HI! It’s been a while, and I need to update some of the pages and doings on here, but for now I have few things I should mention:
I’m in this anthology! Come on out to the launch: “It’s The PAC’N HEAT Launch Party! Come celebrate with us at See-Scape on Thursday Nov. 10th from 7 PM to 10 PM! Check out the video games! Drink some drinks! Buy some books!” https://www.facebook.com/events/514551702083634/
2. I’m teaching an Uncreative Writing Workshop at Naked Heart Festival (Saturday, November 12th at 10:30am):
JACQUELINE VALENCIA is a poet and film/literary critic. She has written for The Rusty Toque, Lemon Hound, Next Projection, subTerrain magazine, and The Barnstormer, among others. Her chapbook Maybe was selected for the 2012 Arte Factum exhibit by Poetry Is Dead Magazine.
THERE IS NO ESCAPE OUT OF TIME is an ethereal cinema of a mind, jumping through wormholes in a poet’s past, present, and future, even in space.
MICHAEL MURRAY works as a creative writer, commentator, blogger, and “journalist.” He has written for The Globe and Mail, the National Post, Hazlitt magazine, CBC Radio, the Ottawa Citizen, TheToast, as well as scores of other prestigous publications that pay extraordinary amounts of money and fly him around in helicopters.
A VAN FULL OF GIRLS is a collection of short, dizzy, funny things. It’s zippy and unpredictable, like a mongoose, but it’s dead sexy.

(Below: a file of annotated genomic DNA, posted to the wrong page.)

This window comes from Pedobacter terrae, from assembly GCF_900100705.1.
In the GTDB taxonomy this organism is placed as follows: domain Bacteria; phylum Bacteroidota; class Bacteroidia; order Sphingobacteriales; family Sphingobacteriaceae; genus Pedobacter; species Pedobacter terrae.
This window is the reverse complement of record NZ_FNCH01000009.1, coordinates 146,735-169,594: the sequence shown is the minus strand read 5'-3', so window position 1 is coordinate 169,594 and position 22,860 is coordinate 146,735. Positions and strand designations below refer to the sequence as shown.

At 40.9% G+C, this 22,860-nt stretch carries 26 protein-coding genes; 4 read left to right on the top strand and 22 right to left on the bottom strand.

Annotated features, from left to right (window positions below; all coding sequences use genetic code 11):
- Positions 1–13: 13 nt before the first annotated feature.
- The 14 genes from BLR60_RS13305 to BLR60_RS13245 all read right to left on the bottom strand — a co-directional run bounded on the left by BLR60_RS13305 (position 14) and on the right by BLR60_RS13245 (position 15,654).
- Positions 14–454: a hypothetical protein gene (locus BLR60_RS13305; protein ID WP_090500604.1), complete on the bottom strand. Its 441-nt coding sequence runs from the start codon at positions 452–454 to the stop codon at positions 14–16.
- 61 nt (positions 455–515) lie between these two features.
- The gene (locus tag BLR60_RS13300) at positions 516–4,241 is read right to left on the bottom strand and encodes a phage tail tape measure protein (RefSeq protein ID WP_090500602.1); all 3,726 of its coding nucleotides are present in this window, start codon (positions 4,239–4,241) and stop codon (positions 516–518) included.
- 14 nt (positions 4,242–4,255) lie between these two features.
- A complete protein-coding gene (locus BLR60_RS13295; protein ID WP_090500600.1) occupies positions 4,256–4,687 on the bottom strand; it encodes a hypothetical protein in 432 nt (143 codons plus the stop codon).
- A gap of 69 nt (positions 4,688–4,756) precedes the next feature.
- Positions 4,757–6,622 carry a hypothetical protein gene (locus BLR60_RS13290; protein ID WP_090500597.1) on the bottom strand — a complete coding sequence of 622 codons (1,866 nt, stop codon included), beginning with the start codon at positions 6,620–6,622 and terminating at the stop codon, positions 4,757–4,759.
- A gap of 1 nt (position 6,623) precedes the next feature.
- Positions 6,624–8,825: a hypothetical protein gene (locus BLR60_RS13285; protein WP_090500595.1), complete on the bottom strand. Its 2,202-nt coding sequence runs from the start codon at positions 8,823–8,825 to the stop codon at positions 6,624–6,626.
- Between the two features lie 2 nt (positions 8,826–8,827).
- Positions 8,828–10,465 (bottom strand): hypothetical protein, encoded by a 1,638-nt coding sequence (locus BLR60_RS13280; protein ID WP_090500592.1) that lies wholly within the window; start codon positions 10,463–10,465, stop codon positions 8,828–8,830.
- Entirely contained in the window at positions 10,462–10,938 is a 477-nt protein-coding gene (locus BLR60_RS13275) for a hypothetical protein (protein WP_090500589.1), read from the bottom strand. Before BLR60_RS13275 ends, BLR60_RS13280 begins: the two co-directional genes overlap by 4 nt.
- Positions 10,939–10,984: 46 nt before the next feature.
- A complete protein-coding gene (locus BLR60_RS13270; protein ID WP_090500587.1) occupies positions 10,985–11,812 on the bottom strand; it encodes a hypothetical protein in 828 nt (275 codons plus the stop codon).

Poet, novelist, and playwright STAN ROGAL’s work has appeared in magazines and anthologies in Canada, the U.S., and Europe. His poetry collection Love’s Not the Way To (Bookland, 2013) was shortlisted for a ReLit Award.
DOG THE MOON is a compelling novel that offers a new look at the traditional Canadian tale of a city boy in the “wilderness,” taking aim at our literary mythology with sharp, satirical darts.
“Dina and Daniel head to Toronto, a.k.a. Hotline Bling central, and Jacqueline Valencia is there to talk with them about Toronto Poetry Talks, her upcoming poetry collection, There is No Escape Out of Time, diversity and race in poetry, teens, chocolate and Instagram. D & D give an update from their trip to Montreal’s strip clubs, karaoke bars and mozzarella stick establishments and even create a new strip club. And we all shout out The BreakBeat Poets and come up with whole new categories of literary awards.”
From the event site: “Harriet’s Legacies: Race, Historical Memory and Futures in Canada Organized by Ronald Cummings, Natalee Caple, Gregory Betts, Kevin Gosine, and Tamari Kitossa This important conference will highlight the historical presence of Black Canadians in Canada. The title refers to the crucial role that St. Catharines played in the Underground Railroad and the abolition of slavery. Harriet Tubman, who is recognized by UNESCO, as a freedom seeker, abolitionist and ‘conductor’ was the city’s most renowned participant in the Underground Railroad. Tubman and the Black citizens who helped to build St. Catharines are soon to be recognized by the opening of a new elementary school in downtown St. Catharines. The timing of the conference will help to connect the university and the broader community around shared goals of unity in diversity, the recovery and memorialization of Black history in Ontario and the promotion of general knowledge around the multiple accomplishments of Black Canadians”